PARIS -- Using two iPhones, Marc Fichel was overseeing the shipping of tons of vegetables last week at the hectic Rungis wholesale market, where thousands of Frenchmen ship mountains of fresh perishables across Europe.
The director of export at one of the market stalls, the 40-year-old Fichel fits in easily with the multitudes of Asians, Arabs and Africans who work at Rungis. It's easy to forget the French Jew is an up-and-comer on the country’s indie pop scene, with a debut album recently released and some 20 sold-out concerts to his credit.
“I think part of the fascination with me owes to my double life: my musical career and my job at the market,” said Fichel.
Indeed, French media have published a flurry of flattering articles about the singer. Le Figaro music critic Pierre De Boishue compared Fichel’s emotional singing and simple piano melodies to those of the late pop legend Michel Berger, also a Parisian Jew.
“It was a huge, huge compliment,” Fichel said.
Yet beyond Fichel’s musical talent, his story also is seen as an example of how working-class Muslims and Jews can get along in a city where tensions between the groups often run high. His musical partners comprise a multicultural vichyssoise that includes guitarist Zizou Sadki, the son of a Muslim Moroccan immigrant, and Nourith, an Israeli army veteran who performs at Jewish community events.
Despite the apparent contrast between his celebrity status and day job moving vegetables, Fichel says the two professions have one thing in common: the irrelevance of politics and religion.
“Here there’s no religion and no race, only business,” Fichel said. “And with music there is only harmony.”
One of Fichel’s most successful songs, “My Life in the Market,” is about his work at Rungis, which also serves as backdrop for the video and features Fichel's market colleagues. The clip has received more than 1 million views on YouTube.
Fichel is a natural schmoozer, with a warm smile and a knack for sound bites. During an interview at the market restaurant, he leaps up repeatedly to hug, kiss or horse around with passing co-workers. His father, a dentist, taught him to play the piano, and it was his friends that persuaded him to pursue a musical career.
“I always played for and with friends until they kind of forced me a few years ago to make a video and put it online,” Fichel said.
The video was for “The Blackberry Blues,” a love song for his cellphone. Produced on a shoestring budget, it drew the attention of Daniele Molko, now Fichel's manager, and earned a half-million views online.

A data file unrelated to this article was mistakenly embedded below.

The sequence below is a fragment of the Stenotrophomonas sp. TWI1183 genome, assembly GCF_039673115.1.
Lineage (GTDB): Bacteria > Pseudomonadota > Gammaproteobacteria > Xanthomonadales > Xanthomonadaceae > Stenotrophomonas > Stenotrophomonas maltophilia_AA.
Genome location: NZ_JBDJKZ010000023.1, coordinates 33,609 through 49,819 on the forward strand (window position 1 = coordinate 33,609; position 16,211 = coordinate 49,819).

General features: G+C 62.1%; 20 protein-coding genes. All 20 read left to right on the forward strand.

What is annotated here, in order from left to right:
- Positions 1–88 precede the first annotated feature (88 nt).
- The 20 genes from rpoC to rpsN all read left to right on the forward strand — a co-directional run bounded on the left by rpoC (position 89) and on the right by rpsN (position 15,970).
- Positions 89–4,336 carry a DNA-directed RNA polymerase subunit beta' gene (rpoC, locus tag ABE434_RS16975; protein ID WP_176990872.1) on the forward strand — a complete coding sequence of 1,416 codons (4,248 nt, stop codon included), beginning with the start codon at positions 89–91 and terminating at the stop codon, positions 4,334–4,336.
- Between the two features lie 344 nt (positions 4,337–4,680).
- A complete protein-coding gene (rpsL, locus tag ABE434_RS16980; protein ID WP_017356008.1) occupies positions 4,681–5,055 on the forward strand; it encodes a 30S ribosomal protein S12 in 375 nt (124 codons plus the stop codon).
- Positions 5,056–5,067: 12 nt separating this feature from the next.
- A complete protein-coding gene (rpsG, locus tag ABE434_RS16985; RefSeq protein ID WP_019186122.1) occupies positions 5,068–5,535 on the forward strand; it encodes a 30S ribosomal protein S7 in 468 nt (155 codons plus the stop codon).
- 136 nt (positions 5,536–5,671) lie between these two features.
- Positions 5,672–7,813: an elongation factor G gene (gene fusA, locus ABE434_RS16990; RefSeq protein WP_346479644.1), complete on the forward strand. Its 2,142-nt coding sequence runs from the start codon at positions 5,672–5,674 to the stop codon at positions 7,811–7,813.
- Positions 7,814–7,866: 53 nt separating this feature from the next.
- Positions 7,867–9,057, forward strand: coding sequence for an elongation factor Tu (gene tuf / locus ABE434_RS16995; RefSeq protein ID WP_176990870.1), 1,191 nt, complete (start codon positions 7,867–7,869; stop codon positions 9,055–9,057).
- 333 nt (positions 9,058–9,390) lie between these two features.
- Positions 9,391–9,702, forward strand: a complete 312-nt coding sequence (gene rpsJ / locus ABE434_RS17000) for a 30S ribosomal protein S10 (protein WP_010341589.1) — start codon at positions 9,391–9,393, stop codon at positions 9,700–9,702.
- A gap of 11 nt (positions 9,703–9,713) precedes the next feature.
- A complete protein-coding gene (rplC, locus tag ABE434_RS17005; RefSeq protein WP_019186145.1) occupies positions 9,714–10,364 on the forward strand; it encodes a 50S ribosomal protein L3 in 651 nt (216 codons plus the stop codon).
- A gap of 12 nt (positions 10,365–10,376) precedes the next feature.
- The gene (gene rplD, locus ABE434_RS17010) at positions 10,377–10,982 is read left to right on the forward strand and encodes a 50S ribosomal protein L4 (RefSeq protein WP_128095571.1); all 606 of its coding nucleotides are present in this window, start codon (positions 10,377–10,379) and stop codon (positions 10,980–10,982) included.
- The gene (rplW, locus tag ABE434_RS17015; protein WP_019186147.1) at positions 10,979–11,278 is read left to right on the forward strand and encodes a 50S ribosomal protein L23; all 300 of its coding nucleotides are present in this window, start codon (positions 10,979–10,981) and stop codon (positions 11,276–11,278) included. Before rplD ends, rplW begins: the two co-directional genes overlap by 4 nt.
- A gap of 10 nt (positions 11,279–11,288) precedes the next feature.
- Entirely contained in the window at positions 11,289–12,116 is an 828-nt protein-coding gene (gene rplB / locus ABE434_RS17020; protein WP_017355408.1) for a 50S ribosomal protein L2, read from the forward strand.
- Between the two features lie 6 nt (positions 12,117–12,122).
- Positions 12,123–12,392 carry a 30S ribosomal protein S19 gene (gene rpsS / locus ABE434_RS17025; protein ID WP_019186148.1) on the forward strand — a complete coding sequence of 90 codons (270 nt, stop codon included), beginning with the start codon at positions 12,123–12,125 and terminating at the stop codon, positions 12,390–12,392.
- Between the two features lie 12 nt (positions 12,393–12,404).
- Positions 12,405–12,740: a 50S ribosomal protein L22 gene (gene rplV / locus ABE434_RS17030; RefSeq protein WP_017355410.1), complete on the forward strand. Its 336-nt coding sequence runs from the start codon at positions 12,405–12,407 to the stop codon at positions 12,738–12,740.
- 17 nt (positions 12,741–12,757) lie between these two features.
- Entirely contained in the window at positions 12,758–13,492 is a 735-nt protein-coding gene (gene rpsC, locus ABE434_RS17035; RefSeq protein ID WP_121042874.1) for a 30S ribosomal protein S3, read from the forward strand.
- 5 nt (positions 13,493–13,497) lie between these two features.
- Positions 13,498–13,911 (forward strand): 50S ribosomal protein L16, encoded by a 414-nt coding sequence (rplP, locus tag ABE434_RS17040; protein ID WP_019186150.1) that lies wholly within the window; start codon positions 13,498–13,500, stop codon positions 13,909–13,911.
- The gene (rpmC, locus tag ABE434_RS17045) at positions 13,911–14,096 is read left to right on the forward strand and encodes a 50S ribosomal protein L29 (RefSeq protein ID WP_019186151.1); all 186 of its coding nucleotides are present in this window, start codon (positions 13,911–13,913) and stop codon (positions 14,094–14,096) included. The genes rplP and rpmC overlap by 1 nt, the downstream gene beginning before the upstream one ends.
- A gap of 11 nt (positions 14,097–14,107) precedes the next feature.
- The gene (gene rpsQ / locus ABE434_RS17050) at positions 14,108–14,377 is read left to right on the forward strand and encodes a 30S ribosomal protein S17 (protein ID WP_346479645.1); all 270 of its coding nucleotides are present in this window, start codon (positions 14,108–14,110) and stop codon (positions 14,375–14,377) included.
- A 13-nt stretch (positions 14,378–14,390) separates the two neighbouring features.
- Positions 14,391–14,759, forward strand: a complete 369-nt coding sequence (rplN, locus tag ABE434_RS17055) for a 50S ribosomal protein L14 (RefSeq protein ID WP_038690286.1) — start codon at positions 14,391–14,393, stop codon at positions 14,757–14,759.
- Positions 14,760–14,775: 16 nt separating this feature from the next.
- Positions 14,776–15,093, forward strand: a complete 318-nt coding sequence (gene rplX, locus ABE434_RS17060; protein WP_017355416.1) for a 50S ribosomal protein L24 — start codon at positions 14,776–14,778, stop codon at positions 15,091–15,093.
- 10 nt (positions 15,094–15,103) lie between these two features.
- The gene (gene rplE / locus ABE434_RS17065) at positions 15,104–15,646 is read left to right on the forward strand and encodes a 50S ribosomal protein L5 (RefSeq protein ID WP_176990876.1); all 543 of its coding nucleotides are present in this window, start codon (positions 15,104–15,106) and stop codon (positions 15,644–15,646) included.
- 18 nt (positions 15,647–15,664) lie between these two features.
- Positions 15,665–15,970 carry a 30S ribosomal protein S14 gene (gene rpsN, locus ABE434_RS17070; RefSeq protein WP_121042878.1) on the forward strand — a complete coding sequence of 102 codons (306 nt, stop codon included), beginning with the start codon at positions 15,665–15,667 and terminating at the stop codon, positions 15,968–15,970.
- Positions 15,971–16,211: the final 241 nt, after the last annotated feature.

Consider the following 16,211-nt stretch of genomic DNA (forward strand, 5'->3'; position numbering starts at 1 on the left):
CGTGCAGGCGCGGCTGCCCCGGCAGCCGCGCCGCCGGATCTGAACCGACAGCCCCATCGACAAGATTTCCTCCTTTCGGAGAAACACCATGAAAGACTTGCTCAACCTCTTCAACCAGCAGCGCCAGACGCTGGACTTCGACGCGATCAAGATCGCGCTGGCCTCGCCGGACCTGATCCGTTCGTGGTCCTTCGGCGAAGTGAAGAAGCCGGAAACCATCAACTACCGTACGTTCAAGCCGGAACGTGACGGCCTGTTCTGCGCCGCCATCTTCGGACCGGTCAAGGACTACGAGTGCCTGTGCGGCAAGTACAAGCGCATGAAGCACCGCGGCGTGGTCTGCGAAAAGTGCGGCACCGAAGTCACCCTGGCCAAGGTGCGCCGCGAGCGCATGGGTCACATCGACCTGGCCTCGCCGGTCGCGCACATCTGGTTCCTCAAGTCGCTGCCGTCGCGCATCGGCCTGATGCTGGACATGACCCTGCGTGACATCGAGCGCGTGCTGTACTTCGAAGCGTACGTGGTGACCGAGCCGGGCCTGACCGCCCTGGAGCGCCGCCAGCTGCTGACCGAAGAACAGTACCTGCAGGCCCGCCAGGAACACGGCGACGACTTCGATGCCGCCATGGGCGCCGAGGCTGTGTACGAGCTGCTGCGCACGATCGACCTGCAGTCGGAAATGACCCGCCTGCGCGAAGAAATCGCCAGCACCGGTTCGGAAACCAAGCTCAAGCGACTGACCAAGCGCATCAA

Fichel may get along well with Paris' diverse communities, but he also calls himself “a proud Jew” and a Zionist. Earlier this month, he gave his first major international concert in Tel Aviv, an experience he calls “the proudest moment of my life.”
“You are from my family,” Fichel said in Hebrew to a crowd of approximately 500 who filled Tel Aviv’s Tzavta concert hall to capacity on May 20.
Performing in Israel “was a very special moment, an amazing spiritual experience,” Fichel said. “Israel is not just another place for me. I’m not religious, but it’s where my roots lie.”
He also said his pro-Israel attitudes are not an issue at Rungis, where many of the workers and clients are Arab.
“Politics is politics, business is business and music is music,” he told the Israeli daily Maariv. “I have many Muslim friends here and they introduce me to artists who sing in Arabic, so we can perform together.”
Far from being embarrassed when market friends taunt him for giving interviews on his lunch break, Fichel asks Francois, the owner of the L'Etoile restaurant, to play “My Life in the Market” on the stereo. But leading a dual life is taking its toll on Fichel, who says he has been working 19-hour days since his musical career began to take off.
“I’m crazy about music," he said, "but I don’t know how long I can keep this up.”
Yet Fichel, a bachelor who says he “loves women too much to get married,” does not want to leave his day job, which he has held for 10 years.
“You don’t get up every day at 3 a.m. for this unless you’re passionate about it,” he said.
Fichel says the fast pace and time-is-money directness at Rungis fulfills a need that kept him “looking for excitement and getting into trouble” during his sheltered childhood in suburban Paris. But Gerard, a friend from the market, says he understands if Fichel leaves to focus on his music.
“He’s one of us 'cause he never thinks he’s better than anyone,” Gerard said. “I just hope he remembers our names when he’s real famous.”